Senior Care - How to Provide Elderly Independence

Treatments Your Doctor Might Recommend When You Have A Postmenopausal Spinal Fracture

by Stephen Silva

Osteoporosis is a medical condition that often afflicts women after menopause. Your bones become so weak that they can break easily when you fall. While you may think of spinal fractures due to osteoporosis, other fractures are common too, such as those in the wrist and hip. Sometimes the fractures require surgery to repair and other times the fractures can heal on their own. Here's a look at some treatments for postmenopausal fractures of the spine.

Resting With A Back Brace

Spinal fractures often heal on their own over a period of a few months. Your doctor might give you a brace to wear during that time to stabilize your spine so it heals properly. You'll also need to restrict some of your activities so you don't make the fracture worse.

A spinal fracture is usually a compression fracture which means a vertebra fractures and loses some of its height and in doing so compresses a disc in your back. This usually causes pain in the area of the fracture. The pain may be controlled with pain medication, but if your pain is so severe that it limits your movement and your ability to go about your normal life, your doctor may opt for surgery to repair the vertebra.

Surgeries For A Compression Fracture

This type of surgery can sometimes be done with a local anesthetic and very small incision. This makes recovery much quicker. The two types of surgeries for compression fractures are very similar. With the first type, the doctor passes a balloon through your skin and into the space under the fractured vertebra. He or she is able to watch the process on a monitor without the need to open your back with a large incision.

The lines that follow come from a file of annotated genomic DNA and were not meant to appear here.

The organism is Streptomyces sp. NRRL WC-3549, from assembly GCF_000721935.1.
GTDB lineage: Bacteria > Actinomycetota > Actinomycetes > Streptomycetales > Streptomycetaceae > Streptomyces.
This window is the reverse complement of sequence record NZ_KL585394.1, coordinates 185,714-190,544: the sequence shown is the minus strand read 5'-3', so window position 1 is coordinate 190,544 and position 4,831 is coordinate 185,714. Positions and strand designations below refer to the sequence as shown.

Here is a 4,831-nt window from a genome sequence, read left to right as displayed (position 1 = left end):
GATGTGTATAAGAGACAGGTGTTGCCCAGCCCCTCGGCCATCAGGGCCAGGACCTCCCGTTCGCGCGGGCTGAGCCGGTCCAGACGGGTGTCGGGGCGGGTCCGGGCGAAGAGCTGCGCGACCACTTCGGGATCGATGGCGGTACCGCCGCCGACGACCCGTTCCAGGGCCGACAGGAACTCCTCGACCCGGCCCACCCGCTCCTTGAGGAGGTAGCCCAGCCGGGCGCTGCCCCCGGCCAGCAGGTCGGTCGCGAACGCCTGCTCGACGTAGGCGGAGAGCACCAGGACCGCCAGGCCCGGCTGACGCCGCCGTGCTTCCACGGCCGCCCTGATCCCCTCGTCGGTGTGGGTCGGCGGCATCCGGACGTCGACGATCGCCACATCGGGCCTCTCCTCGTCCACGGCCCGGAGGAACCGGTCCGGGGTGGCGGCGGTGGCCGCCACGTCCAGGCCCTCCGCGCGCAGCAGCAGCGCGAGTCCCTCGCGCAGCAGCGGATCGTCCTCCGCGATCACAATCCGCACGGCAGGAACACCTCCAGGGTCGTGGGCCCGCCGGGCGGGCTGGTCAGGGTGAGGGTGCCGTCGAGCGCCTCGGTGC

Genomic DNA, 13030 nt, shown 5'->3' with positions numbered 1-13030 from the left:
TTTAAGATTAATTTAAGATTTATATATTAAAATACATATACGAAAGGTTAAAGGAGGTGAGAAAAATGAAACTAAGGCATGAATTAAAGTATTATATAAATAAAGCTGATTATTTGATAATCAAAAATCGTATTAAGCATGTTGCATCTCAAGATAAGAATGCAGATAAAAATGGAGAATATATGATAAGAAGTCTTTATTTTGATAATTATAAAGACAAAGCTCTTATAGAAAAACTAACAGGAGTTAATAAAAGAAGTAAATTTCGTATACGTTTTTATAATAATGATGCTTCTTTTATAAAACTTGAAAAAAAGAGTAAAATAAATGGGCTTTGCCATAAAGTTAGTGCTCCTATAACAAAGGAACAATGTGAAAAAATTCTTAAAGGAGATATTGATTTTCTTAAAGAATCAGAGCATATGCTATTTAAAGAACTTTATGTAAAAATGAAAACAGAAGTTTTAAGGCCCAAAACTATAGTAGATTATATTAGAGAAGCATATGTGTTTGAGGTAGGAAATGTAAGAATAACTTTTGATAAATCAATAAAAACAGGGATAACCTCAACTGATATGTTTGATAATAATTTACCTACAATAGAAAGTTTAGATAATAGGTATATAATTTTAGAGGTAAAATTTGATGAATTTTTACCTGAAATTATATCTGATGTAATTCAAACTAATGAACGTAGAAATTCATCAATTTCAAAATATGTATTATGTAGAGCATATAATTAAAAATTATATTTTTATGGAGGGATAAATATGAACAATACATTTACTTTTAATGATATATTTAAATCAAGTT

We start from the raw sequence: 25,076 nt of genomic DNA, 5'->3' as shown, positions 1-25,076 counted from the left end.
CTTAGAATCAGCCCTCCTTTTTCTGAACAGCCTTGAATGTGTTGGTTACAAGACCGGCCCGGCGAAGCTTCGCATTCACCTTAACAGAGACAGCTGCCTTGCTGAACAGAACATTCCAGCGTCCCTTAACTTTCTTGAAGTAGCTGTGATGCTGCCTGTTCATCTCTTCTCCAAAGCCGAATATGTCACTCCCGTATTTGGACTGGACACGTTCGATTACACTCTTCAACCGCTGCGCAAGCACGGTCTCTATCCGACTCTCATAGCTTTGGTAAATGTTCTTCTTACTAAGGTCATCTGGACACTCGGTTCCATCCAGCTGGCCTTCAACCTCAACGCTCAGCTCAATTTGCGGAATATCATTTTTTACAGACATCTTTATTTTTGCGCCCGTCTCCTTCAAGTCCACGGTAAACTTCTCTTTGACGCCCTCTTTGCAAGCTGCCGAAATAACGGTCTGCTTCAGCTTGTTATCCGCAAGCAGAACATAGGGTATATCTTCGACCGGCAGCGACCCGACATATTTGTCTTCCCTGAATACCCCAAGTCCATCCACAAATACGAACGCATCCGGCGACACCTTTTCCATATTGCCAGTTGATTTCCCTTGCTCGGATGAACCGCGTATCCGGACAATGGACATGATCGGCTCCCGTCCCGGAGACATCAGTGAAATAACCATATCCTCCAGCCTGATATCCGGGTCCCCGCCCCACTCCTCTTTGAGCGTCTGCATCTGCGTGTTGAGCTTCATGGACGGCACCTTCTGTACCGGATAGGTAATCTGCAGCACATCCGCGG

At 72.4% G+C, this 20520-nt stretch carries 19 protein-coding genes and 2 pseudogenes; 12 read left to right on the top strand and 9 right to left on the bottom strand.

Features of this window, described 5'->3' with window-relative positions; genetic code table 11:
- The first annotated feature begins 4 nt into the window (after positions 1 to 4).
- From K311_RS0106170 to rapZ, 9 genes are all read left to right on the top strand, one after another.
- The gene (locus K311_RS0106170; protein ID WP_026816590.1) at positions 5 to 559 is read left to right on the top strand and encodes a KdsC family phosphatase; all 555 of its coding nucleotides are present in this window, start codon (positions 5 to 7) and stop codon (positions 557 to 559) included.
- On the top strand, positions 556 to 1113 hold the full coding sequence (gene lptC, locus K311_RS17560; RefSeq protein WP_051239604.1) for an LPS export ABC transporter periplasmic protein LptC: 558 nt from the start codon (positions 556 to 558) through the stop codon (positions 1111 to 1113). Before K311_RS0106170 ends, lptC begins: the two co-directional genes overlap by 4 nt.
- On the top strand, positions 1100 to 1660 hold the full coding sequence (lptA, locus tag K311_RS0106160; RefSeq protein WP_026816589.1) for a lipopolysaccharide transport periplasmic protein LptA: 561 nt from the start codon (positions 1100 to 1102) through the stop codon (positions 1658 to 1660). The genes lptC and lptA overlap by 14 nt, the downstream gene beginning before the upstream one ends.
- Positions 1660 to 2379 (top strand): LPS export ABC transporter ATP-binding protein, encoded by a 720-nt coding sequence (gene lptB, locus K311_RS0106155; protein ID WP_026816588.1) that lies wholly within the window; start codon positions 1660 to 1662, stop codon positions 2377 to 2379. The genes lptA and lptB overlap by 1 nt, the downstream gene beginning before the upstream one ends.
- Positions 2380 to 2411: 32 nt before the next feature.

When the balloon inflates, your vertebra is lifted to take pressure off the disc. Bone cement is then inserted into the lifted space to repair the fracture. The second surgery follows the same procedure of injecting bone cement under the vertebra, but there is no use of a balloon. When these surgeries are complete, you should notice a reduction in your pain and you'll be able to resume your normal activities as soon as you feel like it.

Physical Therapy

Your doctor might recommend physical therapy whether you have surgery or not. If you have osteoporosis, you are always at a higher risk of bone fractures, so you have to do all you can to avoid falling. Physical therapy helps with this by teaching you exercises that improve your balance so you can recover your balance quickly when you trip. Physical therapy can also strengthen the muscles that support your back which may become weak after your fracture.

In addition to improving your balance, exercising, and possibly taking medications to make your bones stronger, you'll want to fall-proof your home. Remove all trip hazards such as area rugs and extension cords so you can walk safely and not fall again and make your fracture worse.